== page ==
The National Minimum Wage (NWM) was introduced in 1999, so it has been around for more than 20 years and at that time an adult aged 22 or over was entitled to £3.60 an hour. There is an annual rate change, which used to take place in October but now changes in April.
There is also a separate living wage, set by the Living Wage Foundation, with a rate of the £11.05 an hour in London and £9.90 an hour outside London. This, however, is entirely voluntary.
Salon owners need to consider the negative publicity and damage to reputation that could be caused by an article in the press reporting that they don’t pay staff minimum wage.
The current position
The naming and shaming of employers gets national and local publicity every year. The underpayment could be as little as a penny an hour.
It’s important to know how “pay” is defined and the expectations if you’re selected for an inspection or an employee reports you to the low pay body.
• If you require staff to report to work 15 minutes before their start time, for example, and they’re not paid for these 15 minutes, this could mean you’re not paying them enough to meet the minimum wage.
• The inspectors assess compliance over a pay period, which can be weekly, four-weekly or monthly. Commission earned in period one but paid in period two can still be counted for period one.
• An annual bonus, e.g. for attendance, only counts for one pay period; it can’t be spread over a year.
• You can’t count tips as contributing to the NMW, however they are paid.
• If you pay a higher rate for weekend or bank holidays then the enhancement doesn’t count for payment of the minimum wage.
• Anyone on a registered apprenticeship that has a college study requirement should be paid for the hours they are studying or attending college, even if this is an evening class.
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A NMW inspection
If you are selected or possibly targeted because of a call from an employee or former employee, the process can be very time consuming. Typically you’re asked to provide:
• Copy payslips covering three separate months over the previous six months
• Individual timesheets or copies of the rota for those months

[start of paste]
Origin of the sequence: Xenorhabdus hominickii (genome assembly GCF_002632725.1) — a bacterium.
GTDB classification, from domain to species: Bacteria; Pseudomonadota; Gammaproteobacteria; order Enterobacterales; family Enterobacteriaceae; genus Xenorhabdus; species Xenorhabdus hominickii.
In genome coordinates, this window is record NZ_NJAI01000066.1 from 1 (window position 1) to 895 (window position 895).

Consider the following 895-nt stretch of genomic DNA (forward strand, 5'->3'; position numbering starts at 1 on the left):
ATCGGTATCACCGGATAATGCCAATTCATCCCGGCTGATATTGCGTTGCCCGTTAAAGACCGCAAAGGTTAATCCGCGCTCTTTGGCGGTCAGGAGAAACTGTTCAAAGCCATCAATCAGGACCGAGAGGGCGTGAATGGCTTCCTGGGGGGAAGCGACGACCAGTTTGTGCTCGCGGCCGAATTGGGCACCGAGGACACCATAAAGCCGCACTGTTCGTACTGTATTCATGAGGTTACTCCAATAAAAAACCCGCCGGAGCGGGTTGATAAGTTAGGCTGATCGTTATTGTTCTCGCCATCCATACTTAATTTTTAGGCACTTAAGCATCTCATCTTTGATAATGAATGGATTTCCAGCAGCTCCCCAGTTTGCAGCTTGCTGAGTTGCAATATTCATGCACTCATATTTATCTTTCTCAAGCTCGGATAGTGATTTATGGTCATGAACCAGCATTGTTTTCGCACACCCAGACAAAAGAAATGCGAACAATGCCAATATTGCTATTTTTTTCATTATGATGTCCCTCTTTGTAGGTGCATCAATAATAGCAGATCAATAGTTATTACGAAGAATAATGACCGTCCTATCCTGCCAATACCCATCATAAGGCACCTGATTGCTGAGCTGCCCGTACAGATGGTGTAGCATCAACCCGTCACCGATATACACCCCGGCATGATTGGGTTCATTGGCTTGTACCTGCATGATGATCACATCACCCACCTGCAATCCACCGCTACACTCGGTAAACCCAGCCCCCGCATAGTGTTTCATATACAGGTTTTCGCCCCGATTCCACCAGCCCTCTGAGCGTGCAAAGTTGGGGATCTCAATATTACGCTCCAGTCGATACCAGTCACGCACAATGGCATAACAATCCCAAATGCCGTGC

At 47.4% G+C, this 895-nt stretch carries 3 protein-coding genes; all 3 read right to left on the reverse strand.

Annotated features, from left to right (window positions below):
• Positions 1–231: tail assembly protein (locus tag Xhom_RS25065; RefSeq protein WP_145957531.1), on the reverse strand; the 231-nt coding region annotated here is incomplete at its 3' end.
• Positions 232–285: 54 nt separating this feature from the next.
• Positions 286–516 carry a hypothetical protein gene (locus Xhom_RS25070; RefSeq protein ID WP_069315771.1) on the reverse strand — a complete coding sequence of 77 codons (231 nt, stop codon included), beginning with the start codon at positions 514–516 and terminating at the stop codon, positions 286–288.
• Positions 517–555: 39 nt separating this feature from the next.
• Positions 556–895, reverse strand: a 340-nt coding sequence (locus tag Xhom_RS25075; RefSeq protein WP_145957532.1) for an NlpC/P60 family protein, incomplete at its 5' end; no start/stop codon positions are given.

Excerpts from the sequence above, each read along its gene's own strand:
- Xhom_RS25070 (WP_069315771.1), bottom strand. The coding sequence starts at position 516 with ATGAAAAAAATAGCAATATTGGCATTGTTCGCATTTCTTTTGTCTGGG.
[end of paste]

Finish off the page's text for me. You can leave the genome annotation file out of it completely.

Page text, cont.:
• Signed copies of the employees’ contract
• A handwritten record of training courses or events attended by workers over the past three years (to demonstrate and check employees were paid for attendance unless it was genuinely voluntary).
• Contact numbers for your workers for them to complete questionnaires.
You can appreciate this isn’t a simple process and can be stressful, even if you are convinced you have not done anything wrong. Check your contracts. If staff don’t have contracts or they haven’t been signed and returned, rectify it immediately.
The NMW rates are well publicised and most often it is an ignorance of the rules that trips employers up. However, ignorance of the rules isn’t a defence.
It isn’t difficult for an employee to make a claim – there is a ACAS helpline or the employee can complain directly to HMRC. If HMRC find against the employer, they send them a notice for the arrears together with a fine. If the employer still refuses to pay then HMRC can take them to court.
Finally, an employee can of course take their claim directly to an employment tribunal.
What not to do
In August, it was reported that 191 named companies failed to pay £2 million to more than 34,000 workers. It is worth looking at where employers got it wrong:
• 47% wrongly deducted pay from workers’ wages, including for uniform and expenses.
• 30% failed to pay workers for all the time they had worked, such as when they worked overtime.
• 19% paid the incorrect apprenticeship rate. It would be an hour well spent to re-read the regulations. which are available online at acas.org.uk.
David Wright is a consultant in all aspects of employment practice and law. He is the main employment law consultant for Habia and provides a personalised support service for UK salons. 01302 355372 / davidwrightpersonnel.co.uk